I’ve been very much enjoying the Radio 4/British Museum series A History of the World in 100 Objects, narrated by BM director Neil McGregor. These little gems provide a 15-minute meditation on specific objects from the museum, looking at their place in human history and what they can tell us about our ancestors.
I’m lucky enought to work near the British Museum, so this lunchtime I decided to take a look at some of the pieces featured. No doubt they’d be getting lots of visitors like me, I thought, and there’d be no trouble tracking them down.
Big mistake. I was surprised to see no posters or signposting relating to the series, and no events, talks or guided walks scheduled. So I approached the information desk, to be presented with a big fold-out map of the museum. A little key, appended at the bottom, gave the location of 30 of the 100 objects.
Instead of taking the opportunity to mount an exhibition focusing on the choices – or at least some mini-exhibitions where objects of a particular theme or historical period could be grouped together – the 100 objects remain scattered across the 95 rooms of the museum.
So I headed for the closest room listed, hoping to see the beautifully-described carved swimming reindeer, which I was hearing all about on my iPod last night. The room was closed, with no explanation on the locked door.
I navigated my way through the (well-signposted) gift shop to the next closest objects, where – disconcertingly – many of the cases were empty and the selection of exhibits seemed almost random. Eventually I found the stone chopping tool, supposedly the oldest object in the museum. I tried to rustle up a sense of wonder at this lump of flint, but sadly by this stage my sense of irritation at the museum was winning.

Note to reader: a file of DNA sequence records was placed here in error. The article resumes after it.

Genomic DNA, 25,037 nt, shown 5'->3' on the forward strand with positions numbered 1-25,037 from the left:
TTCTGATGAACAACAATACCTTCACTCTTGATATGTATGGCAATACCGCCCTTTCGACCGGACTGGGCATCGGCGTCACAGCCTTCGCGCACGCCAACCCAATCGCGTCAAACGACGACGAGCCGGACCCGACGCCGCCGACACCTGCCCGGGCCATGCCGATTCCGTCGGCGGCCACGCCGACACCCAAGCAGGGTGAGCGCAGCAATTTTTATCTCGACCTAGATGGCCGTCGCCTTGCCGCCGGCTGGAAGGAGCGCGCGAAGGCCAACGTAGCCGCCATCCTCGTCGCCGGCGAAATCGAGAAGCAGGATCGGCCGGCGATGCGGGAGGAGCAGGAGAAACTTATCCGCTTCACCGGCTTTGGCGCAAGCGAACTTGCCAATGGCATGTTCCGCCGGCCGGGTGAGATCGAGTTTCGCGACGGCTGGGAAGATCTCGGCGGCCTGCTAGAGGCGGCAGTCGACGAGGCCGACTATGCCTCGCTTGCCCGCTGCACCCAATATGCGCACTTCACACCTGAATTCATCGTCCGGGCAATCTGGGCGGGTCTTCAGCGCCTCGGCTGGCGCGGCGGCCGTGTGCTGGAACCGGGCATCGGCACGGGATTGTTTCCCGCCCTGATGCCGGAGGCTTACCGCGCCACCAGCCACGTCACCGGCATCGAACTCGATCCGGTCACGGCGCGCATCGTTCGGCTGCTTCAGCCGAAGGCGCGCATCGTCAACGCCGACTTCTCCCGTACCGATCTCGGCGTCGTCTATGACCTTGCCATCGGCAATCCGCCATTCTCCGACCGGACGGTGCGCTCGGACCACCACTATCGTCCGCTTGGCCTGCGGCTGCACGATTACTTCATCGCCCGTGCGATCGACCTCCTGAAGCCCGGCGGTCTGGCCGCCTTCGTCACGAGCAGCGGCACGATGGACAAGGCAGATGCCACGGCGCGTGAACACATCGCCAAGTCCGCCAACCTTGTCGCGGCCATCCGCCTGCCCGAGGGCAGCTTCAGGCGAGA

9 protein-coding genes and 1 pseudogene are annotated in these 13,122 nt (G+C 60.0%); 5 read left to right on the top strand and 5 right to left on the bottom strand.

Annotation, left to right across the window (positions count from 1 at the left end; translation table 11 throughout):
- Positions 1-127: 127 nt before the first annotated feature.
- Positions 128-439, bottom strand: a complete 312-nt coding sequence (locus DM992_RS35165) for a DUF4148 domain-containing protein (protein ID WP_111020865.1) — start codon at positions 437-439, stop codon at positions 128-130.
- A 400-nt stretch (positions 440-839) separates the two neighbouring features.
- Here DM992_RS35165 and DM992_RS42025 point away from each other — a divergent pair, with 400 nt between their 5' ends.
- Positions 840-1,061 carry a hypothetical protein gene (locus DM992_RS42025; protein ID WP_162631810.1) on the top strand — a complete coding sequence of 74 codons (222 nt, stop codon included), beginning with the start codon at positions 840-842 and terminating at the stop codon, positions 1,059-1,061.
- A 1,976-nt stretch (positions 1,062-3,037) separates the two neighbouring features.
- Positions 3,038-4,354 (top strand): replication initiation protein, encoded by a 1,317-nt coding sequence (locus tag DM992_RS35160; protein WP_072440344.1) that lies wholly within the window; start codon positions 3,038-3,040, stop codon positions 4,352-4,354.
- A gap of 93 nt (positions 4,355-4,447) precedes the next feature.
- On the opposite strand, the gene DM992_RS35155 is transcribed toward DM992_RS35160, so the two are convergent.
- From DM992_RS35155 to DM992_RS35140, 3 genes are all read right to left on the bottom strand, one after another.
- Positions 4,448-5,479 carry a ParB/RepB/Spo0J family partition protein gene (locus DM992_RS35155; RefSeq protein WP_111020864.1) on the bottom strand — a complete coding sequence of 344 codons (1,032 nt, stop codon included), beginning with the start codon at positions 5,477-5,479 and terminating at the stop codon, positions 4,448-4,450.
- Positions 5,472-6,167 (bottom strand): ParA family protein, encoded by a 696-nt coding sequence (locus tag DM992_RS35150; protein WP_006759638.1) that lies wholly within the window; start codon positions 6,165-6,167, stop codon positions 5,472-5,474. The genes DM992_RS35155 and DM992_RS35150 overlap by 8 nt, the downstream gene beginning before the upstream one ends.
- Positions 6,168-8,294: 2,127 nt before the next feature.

Nearby was another hand-axe from the collection, and some other pieces of bone and horn carved into depictions of animals. I had a quick look, but my lunch hour was quickly running out and it was time to head back to the office.
I’ll be back for another look, with more time and having studied the map in advance. But I wonder how many others, enthused by the radio series, have visited for the first and last time, disappointed and frustrated by the experience? Maybe I shouldn’t expect the whole series laid out on a plate, but I do feel this was a missed opportunity. What do you think?